142 Kenilworth Ave., Toronto
Asking Price: $2,870,000
Taxes: $9,216.00 (2020)
Lot Size: 21.5 feet by 169 feet, irregular
Agents: Monika Merinat (Royal LePage Terrequity Realty)
Joseph Siahou and Emma Hunt were struggling to find a home they both liked when they began their property search in Toronto in 2009. When Ms. Hunt saw potential in an older detached house in the Beaches neighbourhood, Mr. Siahou agreed to purchase it – sight unseen.
Mr. Siahou was willing to renovate but he was taken aback the first time he walked through the sturdy, red-brick dwelling with a lean-to on the front.
“I remember thinking, ‘what have we done?,’” Mr. Siahou says.
Over the years, a family with six children and a few tenants had been crammed into the circa-1912 home, and the interior was showing the wear-and tear.
Mr. Siahou called on designer Johnson Chou. The two had been friends since their days at University of Waterloo, where Mr. Siahou studied engineering and Mr. Chou studied architecture.
They collaborated when Mr. Chou designed the Toronto restaurant and sake bar Blowfish, in which Mr. Siahou was a partner, and again when Mr. Chou designed the offices for Mr. Siahou’s innovation firm.
“Johnson and I go back a long way,” he says.
The couple told Mr. Chou they wanted to open up the interior and create more space for themselves and their young daughter. They all agreed that the renovated building should not stand out too dramatically from the houses of similar vintage that line the east-end street.
The house today
The peaked roof remained, but Mr. Chou pushed out the back of the house and replaced the rear wall with two storeys of glass. A floor-to-ceiling window in the front façade opens up the main floor interior to the street and, on the second floor, a modern take on a bay window punches through the brick.
“We sort of pushed the envelope,” Mr. Siahou says of the home’s contemporary presence in the traditional streetscape.
Today the home has 2,340 square feet of above-ground living space, with three bedrooms, three bathrooms and a home office.
Mr. Siahou says the collaboration worked well because Mr. Chou brought his sound architectural principles and aesthetic while the couple knew the requirements of a family with young kids.
“If the design has integrity, you have the flexibility to do just about anything,” Mr. Siahou says.
Throughout the house, the couple tried to make each zone focused on the elements needed to do that activity well.
For preparing meals, for example, the kitchen at the centre of the home has an array of high-end appliances and a large island clad in marble.
The couple also incorporated a chalkboard along the length of the island to give their daughter a place to express her own creativity while they were experimenting with new cooking techniques.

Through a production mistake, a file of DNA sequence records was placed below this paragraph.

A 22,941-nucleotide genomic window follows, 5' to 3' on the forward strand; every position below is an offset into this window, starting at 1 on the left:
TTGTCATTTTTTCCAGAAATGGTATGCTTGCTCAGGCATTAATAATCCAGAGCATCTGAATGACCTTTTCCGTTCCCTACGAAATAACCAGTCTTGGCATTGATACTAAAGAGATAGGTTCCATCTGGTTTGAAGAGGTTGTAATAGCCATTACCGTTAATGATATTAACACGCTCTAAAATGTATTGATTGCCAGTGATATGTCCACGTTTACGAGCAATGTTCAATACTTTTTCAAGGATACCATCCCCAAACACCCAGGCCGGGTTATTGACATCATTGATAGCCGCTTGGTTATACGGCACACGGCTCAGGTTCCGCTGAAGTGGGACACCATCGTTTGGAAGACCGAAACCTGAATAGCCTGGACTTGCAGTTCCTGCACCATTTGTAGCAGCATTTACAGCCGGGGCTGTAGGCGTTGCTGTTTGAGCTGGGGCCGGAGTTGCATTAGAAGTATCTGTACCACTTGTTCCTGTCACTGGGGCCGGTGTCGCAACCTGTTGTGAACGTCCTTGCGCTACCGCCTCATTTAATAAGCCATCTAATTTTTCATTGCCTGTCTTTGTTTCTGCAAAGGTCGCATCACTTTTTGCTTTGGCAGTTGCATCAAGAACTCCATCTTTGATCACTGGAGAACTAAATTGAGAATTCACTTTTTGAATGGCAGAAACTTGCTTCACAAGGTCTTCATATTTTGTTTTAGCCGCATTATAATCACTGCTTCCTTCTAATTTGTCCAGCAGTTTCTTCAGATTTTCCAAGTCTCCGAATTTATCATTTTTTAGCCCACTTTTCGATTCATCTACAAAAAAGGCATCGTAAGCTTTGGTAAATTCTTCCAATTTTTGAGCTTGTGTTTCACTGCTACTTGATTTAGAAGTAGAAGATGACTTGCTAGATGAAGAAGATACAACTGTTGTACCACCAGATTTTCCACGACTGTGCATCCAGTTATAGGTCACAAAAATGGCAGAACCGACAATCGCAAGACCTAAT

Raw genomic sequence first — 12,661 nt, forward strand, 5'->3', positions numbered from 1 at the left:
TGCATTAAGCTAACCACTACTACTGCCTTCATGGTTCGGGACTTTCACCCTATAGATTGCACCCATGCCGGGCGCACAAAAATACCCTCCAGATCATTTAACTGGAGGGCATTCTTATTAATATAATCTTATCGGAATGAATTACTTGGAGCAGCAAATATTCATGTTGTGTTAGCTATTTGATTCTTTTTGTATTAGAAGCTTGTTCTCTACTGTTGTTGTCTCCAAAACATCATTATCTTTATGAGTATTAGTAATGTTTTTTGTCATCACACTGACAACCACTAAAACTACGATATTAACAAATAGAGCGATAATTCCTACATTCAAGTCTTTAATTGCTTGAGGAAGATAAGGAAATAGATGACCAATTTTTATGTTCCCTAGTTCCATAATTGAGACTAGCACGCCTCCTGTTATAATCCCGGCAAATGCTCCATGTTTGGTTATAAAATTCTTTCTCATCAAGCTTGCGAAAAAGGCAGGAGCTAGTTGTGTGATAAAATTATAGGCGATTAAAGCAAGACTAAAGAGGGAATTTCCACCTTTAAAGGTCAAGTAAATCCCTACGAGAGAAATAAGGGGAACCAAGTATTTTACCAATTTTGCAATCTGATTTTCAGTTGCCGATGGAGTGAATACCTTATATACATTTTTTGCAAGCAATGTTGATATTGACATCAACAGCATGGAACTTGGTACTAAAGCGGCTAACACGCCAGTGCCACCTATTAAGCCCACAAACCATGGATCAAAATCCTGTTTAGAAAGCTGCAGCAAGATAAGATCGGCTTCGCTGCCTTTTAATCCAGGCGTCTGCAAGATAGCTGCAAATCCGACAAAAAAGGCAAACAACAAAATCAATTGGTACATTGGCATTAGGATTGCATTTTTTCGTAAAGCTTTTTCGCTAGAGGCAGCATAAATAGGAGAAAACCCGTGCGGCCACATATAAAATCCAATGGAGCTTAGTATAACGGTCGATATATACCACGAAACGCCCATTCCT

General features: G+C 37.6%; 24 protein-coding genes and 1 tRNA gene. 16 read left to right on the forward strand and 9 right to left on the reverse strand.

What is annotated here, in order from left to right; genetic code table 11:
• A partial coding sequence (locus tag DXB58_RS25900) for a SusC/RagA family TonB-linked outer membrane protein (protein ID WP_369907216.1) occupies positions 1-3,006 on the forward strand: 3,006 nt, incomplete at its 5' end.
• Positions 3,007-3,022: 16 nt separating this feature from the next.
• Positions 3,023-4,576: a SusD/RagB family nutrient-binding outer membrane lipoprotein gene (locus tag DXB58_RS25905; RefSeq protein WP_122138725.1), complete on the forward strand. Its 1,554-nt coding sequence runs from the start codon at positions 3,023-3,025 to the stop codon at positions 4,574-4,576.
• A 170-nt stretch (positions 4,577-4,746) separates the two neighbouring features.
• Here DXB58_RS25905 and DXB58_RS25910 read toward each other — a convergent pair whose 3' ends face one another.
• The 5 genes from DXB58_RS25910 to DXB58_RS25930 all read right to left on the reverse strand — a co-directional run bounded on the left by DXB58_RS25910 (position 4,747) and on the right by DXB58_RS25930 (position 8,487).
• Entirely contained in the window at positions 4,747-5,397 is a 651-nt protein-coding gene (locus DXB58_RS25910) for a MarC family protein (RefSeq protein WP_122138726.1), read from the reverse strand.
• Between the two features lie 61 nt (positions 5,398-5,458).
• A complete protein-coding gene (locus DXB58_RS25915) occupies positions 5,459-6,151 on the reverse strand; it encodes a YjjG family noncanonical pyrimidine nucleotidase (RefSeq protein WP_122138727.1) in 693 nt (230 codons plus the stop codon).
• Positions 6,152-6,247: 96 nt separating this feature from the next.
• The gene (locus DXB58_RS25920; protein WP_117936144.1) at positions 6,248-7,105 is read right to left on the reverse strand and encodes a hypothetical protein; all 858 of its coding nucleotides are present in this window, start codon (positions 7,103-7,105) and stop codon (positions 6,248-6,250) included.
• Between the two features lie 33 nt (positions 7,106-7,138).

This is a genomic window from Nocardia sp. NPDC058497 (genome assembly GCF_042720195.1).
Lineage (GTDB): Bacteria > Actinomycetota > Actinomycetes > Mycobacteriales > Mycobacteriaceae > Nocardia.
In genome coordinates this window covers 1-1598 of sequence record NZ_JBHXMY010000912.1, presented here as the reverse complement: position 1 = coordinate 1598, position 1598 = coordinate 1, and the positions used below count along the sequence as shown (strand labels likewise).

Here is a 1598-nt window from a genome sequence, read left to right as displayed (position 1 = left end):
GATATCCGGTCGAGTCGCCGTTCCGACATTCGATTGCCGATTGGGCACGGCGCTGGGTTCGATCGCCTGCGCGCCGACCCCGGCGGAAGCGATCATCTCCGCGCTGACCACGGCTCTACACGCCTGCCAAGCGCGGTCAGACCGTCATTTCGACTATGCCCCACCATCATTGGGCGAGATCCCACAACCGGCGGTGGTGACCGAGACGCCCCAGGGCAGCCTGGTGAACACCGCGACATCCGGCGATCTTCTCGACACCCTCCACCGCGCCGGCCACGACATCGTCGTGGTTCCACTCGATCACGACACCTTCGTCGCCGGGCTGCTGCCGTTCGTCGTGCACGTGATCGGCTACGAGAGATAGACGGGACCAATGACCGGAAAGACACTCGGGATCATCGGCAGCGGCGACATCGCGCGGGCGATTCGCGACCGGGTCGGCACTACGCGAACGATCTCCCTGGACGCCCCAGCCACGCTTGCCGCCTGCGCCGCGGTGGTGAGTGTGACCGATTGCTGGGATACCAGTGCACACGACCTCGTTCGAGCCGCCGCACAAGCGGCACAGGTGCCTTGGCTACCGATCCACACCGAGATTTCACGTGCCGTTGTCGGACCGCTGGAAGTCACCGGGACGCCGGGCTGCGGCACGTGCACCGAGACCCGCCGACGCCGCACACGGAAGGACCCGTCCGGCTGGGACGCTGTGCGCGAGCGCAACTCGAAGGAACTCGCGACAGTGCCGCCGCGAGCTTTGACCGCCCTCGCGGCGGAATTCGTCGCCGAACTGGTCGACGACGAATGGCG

“We’re a family of foodies,” Mr. Siahou says. “We’re always trying new things.”
When their little boy arrived, the toys underfoot multiplied. Mr. Siahou says an elevated bench with built-in drawers near the floating staircase is a good place to congregate and also provides hidden storage.
“It took the basic family things out of the way,” he says of the design. “It focuses you on the important things of a family – play and eating.”
A living room at the front of the house overlooks the street and a double-height music room at the rear gives the kids a place to hang out and play the piano.
The expansive rear door pivots so that the back of the house entirely opens to the fresh air in warm weather.
Upstairs, the children each have bedrooms on the second floor. There’s also a lounge and a library open to the family room below.
“It’s a very useful space because we do their homework with them,” he says of the family gathering spot. “We started with our family needs and built around that. The layout presented itself,” Mr. Siahou says.
Mr. Siahou says his daughter’s room at the front of the house has the bay window facing the trees across the road.
“It’s a beautiful view. My daughter is a big reader. She would sit in that big, glass cube and just read.”
His son likes to sit at the bay window in his own room and work on his projects and collections.
“We wanted them to have a good view to be inspired in what they do.”
Outside, the back garden has a patio clad in marble reclaimed from First Canadian Place in the financial district. Front and rear landscaping was done by Earth Inc.
Mr. Siahou says many contemporary homes have now sprung up in the Beaches area, so 142 Kenilworth does not seem as atypical as it did 11 years ago, when it defied the expectations of many of the neighbours.
“As hard as we tried to make sure it fit in, there was a lot of head-shaking,” Mr. Siahou says. “It certainly ruffled some fur but eventually everyone came to appreciate what it did for the street.”
The best feature
The home’s existing attic was opened up to create a master suite.
There’s a bedroom area, a lounging space, an open closet and a glass-enclosed shower. A stand-alone bathtub sits under the peaked window in the ensuite bathroom.
A door leads to a secluded deck.
Mr. Siahou says the space was more open and minimalist at the beginning; the couple has filled it in with more of their own style and belongings over the years.
“The third floor is entirely the adult playroom.”
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